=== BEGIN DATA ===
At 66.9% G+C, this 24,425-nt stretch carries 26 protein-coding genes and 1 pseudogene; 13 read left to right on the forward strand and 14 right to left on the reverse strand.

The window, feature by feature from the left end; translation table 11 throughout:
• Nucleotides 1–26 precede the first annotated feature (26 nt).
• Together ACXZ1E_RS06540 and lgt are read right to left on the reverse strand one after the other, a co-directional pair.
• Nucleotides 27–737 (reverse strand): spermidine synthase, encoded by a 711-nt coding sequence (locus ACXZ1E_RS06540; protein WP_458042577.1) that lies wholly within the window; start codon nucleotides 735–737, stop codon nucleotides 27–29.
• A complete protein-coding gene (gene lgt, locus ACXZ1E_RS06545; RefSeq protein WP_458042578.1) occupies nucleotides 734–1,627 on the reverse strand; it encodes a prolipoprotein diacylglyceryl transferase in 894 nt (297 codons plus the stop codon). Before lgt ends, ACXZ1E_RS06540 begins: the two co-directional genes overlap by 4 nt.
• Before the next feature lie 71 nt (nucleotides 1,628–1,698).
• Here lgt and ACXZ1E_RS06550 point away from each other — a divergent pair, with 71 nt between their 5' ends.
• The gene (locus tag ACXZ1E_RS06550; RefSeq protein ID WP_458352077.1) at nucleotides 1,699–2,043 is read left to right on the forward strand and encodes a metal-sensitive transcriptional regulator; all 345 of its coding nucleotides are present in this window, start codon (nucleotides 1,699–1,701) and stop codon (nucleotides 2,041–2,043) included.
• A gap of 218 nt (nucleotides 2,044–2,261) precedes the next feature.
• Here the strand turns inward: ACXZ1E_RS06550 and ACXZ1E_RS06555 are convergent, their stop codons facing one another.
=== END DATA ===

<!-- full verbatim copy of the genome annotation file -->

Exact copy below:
At 66.9% G+C, this 24,425-nt stretch carries 26 protein-coding genes and 1 pseudogene; 13 read left to right on the forward strand and 14 right to left on the reverse strand.

The window, feature by feature from the left end; translation table 11 throughout:
• Nucleotides 1–26 precede the first annotated feature (26 nt).
• Together ACXZ1E_RS06540 and lgt are read right to left on the reverse strand one after the other, a co-directional pair.
• Nucleotides 27–737 (reverse strand): spermidine synthase, encoded by a 711-nt coding sequence (locus ACXZ1E_RS06540; protein WP_458042577.1) that lies wholly within the window; start codon nucleotides 735–737, stop codon nucleotides 27–29.
• A complete protein-coding gene (gene lgt, locus ACXZ1E_RS06545; RefSeq protein WP_458042578.1) occupies nucleotides 734–1,627 on the reverse strand; it encodes a prolipoprotein diacylglyceryl transferase in 894 nt (297 codons plus the stop codon). Before lgt ends, ACXZ1E_RS06540 begins: the two co-directional genes overlap by 4 nt.
• Before the next feature lie 71 nt (nucleotides 1,628–1,698).
• Here lgt and ACXZ1E_RS06550 point away from each other — a divergent pair, with 71 nt between their 5' ends.
• The gene (locus tag ACXZ1E_RS06550; RefSeq protein ID WP_458352077.1) at nucleotides 1,699–2,043 is read left to right on the forward strand and encodes a metal-sensitive transcriptional regulator; all 345 of its coding nucleotides are present in this window, start codon (nucleotides 1,699–1,701) and stop codon (nucleotides 2,041–2,043) included.
• A gap of 218 nt (nucleotides 2,044–2,261) precedes the next feature.
• Here the strand turns inward: ACXZ1E_RS06550 and ACXZ1E_RS06555 are convergent, their stop codons facing one another.